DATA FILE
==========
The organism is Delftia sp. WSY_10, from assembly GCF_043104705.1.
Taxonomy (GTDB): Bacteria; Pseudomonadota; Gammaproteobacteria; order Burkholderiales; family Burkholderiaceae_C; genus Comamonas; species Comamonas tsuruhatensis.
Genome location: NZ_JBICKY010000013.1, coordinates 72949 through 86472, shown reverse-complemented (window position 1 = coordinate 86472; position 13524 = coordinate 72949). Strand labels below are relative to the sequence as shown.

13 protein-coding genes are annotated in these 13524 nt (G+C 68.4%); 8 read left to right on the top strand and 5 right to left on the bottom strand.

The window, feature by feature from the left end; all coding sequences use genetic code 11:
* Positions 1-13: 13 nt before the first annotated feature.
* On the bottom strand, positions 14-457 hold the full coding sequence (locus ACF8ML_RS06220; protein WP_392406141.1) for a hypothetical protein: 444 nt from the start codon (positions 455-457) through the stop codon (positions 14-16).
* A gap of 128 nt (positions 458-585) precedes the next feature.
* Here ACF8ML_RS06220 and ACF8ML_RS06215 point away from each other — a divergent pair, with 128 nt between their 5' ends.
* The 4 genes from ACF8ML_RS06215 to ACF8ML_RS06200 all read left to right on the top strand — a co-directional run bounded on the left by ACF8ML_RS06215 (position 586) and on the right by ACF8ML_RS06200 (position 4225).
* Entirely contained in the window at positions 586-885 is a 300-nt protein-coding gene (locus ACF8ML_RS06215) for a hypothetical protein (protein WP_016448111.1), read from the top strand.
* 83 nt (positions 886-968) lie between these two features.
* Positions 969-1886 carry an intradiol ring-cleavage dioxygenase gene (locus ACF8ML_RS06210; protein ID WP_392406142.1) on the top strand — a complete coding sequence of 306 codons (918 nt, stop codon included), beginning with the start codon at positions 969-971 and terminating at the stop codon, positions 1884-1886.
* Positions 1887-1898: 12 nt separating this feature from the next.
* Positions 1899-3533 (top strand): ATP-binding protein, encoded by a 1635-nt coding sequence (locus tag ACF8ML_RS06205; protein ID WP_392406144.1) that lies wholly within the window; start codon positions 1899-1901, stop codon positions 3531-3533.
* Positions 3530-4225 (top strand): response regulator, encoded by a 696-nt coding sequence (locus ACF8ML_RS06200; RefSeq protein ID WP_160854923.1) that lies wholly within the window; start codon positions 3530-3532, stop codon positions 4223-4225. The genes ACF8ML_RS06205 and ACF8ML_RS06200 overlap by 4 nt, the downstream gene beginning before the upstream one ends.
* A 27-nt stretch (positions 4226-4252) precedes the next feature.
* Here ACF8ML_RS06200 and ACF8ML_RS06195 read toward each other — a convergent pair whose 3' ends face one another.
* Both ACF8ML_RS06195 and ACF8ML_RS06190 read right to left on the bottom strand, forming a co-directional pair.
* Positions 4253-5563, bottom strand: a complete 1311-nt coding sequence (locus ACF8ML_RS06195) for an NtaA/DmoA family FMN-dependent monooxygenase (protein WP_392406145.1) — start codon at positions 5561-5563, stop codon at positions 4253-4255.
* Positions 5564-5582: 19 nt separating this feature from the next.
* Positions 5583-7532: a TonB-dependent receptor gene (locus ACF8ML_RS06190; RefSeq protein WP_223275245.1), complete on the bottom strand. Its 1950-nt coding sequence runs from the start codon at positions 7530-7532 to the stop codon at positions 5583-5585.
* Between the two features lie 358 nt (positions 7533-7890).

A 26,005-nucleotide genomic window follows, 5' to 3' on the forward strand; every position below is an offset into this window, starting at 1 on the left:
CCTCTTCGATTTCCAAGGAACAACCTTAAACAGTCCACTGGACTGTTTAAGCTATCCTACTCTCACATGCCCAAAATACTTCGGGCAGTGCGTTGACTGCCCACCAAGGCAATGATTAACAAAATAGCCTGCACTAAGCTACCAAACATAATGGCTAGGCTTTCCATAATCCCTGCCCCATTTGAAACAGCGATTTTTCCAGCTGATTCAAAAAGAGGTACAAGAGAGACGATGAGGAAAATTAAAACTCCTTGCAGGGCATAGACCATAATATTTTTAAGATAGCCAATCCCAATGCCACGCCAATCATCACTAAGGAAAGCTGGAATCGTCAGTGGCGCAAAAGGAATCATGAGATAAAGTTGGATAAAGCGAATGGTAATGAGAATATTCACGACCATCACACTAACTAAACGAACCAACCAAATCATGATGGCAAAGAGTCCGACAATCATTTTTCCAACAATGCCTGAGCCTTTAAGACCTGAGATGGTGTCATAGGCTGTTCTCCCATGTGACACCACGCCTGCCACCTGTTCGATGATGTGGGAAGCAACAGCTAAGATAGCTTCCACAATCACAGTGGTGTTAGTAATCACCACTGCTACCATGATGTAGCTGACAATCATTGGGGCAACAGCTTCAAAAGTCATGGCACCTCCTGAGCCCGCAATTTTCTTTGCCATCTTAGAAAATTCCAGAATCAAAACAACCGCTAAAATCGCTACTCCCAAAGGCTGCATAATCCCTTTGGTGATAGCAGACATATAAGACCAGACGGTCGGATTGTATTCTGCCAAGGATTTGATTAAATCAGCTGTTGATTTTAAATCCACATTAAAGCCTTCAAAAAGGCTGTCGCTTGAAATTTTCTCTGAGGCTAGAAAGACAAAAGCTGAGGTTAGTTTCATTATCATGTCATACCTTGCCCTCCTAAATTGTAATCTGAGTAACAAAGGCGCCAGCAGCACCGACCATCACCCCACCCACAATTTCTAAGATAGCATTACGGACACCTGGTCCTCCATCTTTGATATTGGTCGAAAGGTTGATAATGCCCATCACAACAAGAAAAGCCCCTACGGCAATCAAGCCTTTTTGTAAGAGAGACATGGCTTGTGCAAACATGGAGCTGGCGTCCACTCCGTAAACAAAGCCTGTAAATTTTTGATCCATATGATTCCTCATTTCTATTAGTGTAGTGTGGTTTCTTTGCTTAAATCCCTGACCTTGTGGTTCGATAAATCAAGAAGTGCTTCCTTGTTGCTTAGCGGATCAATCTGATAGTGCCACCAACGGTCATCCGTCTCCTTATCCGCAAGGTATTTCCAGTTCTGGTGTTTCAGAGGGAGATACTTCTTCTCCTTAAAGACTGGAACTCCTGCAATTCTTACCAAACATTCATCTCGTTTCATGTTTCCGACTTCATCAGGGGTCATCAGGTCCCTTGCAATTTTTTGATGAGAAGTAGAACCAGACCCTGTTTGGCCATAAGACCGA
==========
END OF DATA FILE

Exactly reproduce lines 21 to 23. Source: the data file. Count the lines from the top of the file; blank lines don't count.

* Positions 5564-5582: 19 nt separating this feature from the next.
* Positions 5583-7532: a TonB-dependent receptor gene (locus ACF8ML_RS06190; RefSeq protein WP_223275245.1), complete on the bottom strand. Its 1950-nt coding sequence runs from the start codon at positions 7530-7532 to the stop codon at positions 5583-5585.
* Between the two features lie 358 nt (positions 7533-7890).